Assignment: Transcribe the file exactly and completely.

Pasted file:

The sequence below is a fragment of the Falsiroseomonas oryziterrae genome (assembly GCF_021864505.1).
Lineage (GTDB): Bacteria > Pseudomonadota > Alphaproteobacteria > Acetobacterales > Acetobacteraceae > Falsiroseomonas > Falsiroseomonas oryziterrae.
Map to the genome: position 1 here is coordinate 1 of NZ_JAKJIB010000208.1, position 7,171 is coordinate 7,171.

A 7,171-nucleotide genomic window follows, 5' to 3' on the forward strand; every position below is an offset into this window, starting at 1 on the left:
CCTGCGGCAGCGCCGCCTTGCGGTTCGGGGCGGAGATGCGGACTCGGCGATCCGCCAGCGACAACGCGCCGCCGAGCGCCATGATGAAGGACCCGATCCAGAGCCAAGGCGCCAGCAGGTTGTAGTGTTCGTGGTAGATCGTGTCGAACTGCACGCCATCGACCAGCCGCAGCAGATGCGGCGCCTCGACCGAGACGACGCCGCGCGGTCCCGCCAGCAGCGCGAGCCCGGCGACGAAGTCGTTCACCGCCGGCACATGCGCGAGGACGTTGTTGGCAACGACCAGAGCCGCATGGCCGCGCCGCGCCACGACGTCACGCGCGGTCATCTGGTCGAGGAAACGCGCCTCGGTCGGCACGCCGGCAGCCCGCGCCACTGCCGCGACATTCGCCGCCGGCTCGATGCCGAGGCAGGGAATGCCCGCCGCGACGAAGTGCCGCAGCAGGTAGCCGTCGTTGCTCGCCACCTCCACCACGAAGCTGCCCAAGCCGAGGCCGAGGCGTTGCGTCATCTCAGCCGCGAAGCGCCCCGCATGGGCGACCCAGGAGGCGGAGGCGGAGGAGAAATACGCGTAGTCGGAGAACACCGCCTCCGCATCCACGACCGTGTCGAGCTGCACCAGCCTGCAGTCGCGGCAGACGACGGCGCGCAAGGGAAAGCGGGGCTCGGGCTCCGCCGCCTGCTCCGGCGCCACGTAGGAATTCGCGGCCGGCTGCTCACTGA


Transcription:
The sequence below is a fragment of the Falsiroseomonas oryziterrae genome (assembly GCF_021864505.1).
Lineage (GTDB): Bacteria > Pseudomonadota > Alphaproteobacteria > Acetobacterales > Acetobacteraceae > Falsiroseomonas > Falsiroseomonas oryziterrae.
Map to the genome: position 1 here is coordinate 1 of NZ_JAKJIB010000208.1, position 7,171 is coordinate 7,171.

A 7,171-nucleotide genomic window follows, 5' to 3' on the forward strand; every position below is an offset into this window, starting at 1 on the left:
CCTGCGGCAGCGCCGCCTTGCGGTTCGGGGCGGAGATGCGGACTCGGCGATCCGCCAGCGACAACGCGCCGCCGAGCGCCATGATGAAGGACCCGATCCAGAGCCAAGGCGCCAGCAGGTTGTAGTGTTCGTGGTAGATCGTGTCGAACTGCACGCCATCGACCAGCCGCAGCAGATGCGGCGCCTCGACCGAGACGACGCCGCGCGGTCCCGCCAGCAGCGCGAGCCCGGCGACGAAGTCGTTCACCGCCGGCACATGCGCGAGGACGTTGTTGGCAACGACCAGAGCCGCATGGCCGCGCCGCGCCACGACGTCACGCGCGGTCATCTGGTCGAGGAAACGCGCCTCGGTCGGCACGCCGGCAGCCCGCGCCACTGCCGCGACATTCGCCGCCGGCTCGATGCCGAGGCAGGGAATGCCCGCCGCGACGAAGTGCCGCAGCAGGTAGCCGTCGTTGCTCGCCACCTCCACCACGAAGCTGCCCAAGCCGAGGCCGAGGCGTTGCGTCATCTCAGCCGCGAAGCGCCCCGCATGGGCGACCCAGGAGGCGGAGGCGGAGGAGAAATACGCGTAGTCGGAGAACACCGCCTCCGCATCCACGACCGTGTCGAGCTGCACCAGCCTGCAGTCGCGGCAGACGACGGCGCGCAAGGGAAAGCGGGGCTCGGGCTCCGCCGCCTGCTCCGGCGCCACGTAGGAATTCGCGGCCGGCTGCTCACTGA